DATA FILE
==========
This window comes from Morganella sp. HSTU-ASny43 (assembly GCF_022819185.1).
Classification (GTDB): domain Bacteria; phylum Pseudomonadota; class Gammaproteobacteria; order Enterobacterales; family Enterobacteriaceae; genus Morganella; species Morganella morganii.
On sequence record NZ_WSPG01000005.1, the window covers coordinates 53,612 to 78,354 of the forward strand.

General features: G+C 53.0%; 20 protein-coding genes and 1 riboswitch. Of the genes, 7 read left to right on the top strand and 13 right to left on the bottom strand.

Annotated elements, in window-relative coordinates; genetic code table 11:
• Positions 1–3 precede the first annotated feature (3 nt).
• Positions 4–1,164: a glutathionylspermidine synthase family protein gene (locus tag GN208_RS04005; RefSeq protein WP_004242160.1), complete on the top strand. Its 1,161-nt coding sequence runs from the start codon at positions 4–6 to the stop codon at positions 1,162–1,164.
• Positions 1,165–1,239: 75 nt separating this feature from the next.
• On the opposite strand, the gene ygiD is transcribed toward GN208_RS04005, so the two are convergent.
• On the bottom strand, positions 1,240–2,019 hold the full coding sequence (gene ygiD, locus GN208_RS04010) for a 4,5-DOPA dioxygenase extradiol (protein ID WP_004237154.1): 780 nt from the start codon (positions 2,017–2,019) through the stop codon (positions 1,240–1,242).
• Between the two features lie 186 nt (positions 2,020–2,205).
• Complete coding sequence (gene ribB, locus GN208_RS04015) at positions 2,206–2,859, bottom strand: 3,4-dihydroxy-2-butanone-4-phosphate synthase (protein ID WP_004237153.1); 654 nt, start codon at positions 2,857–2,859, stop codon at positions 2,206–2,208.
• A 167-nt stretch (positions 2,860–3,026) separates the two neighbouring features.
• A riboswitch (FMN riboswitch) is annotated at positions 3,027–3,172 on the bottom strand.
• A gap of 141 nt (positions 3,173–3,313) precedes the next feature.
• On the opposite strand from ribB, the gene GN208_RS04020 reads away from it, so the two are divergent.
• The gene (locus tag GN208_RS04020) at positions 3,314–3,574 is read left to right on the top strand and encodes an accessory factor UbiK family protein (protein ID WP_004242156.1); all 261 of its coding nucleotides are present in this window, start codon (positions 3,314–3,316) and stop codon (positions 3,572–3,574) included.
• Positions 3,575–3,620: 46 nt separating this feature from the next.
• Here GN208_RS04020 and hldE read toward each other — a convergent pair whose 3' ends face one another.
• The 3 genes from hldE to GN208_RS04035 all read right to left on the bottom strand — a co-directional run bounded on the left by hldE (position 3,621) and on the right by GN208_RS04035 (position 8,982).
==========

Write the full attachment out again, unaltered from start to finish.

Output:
This window comes from Morganella sp. HSTU-ASny43 (assembly GCF_022819185.1).
Classification (GTDB): domain Bacteria; phylum Pseudomonadota; class Gammaproteobacteria; order Enterobacterales; family Enterobacteriaceae; genus Morganella; species Morganella morganii.
On sequence record NZ_WSPG01000005.1, the window covers coordinates 53,612 to 78,354 of the forward strand.

General features: G+C 53.0%; 20 protein-coding genes and 1 riboswitch. Of the genes, 7 read left to right on the top strand and 13 right to left on the bottom strand.

Annotated elements, in window-relative coordinates; genetic code table 11:
• Positions 1–3 precede the first annotated feature (3 nt).
• Positions 4–1,164: a glutathionylspermidine synthase family protein gene (locus tag GN208_RS04005; RefSeq protein WP_004242160.1), complete on the top strand. Its 1,161-nt coding sequence runs from the start codon at positions 4–6 to the stop codon at positions 1,162–1,164.
• Positions 1,165–1,239: 75 nt separating this feature from the next.
• On the opposite strand, the gene ygiD is transcribed toward GN208_RS04005, so the two are convergent.
• On the bottom strand, positions 1,240–2,019 hold the full coding sequence (gene ygiD, locus GN208_RS04010) for a 4,5-DOPA dioxygenase extradiol (protein ID WP_004237154.1): 780 nt from the start codon (positions 2,017–2,019) through the stop codon (positions 1,240–1,242).
• Between the two features lie 186 nt (positions 2,020–2,205).
• Complete coding sequence (gene ribB, locus GN208_RS04015) at positions 2,206–2,859, bottom strand: 3,4-dihydroxy-2-butanone-4-phosphate synthase (protein ID WP_004237153.1); 654 nt, start codon at positions 2,857–2,859, stop codon at positions 2,206–2,208.
• A 167-nt stretch (positions 2,860–3,026) separates the two neighbouring features.
• A riboswitch (FMN riboswitch) is annotated at positions 3,027–3,172 on the bottom strand.
• A gap of 141 nt (positions 3,173–3,313) precedes the next feature.
• On the opposite strand from ribB, the gene GN208_RS04020 reads away from it, so the two are divergent.
• The gene (locus tag GN208_RS04020) at positions 3,314–3,574 is read left to right on the top strand and encodes an accessory factor UbiK family protein (protein ID WP_004242156.1); all 261 of its coding nucleotides are present in this window, start codon (positions 3,314–3,316) and stop codon (positions 3,572–3,574) included.
• Positions 3,575–3,620: 46 nt separating this feature from the next.
• Here GN208_RS04020 and hldE read toward each other — a convergent pair whose 3' ends face one another.
• The 3 genes from hldE to GN208_RS04035 all read right to left on the bottom strand — a co-directional run bounded on the left by hldE (position 3,621) and on the right by GN208_RS04035 (position 8,982).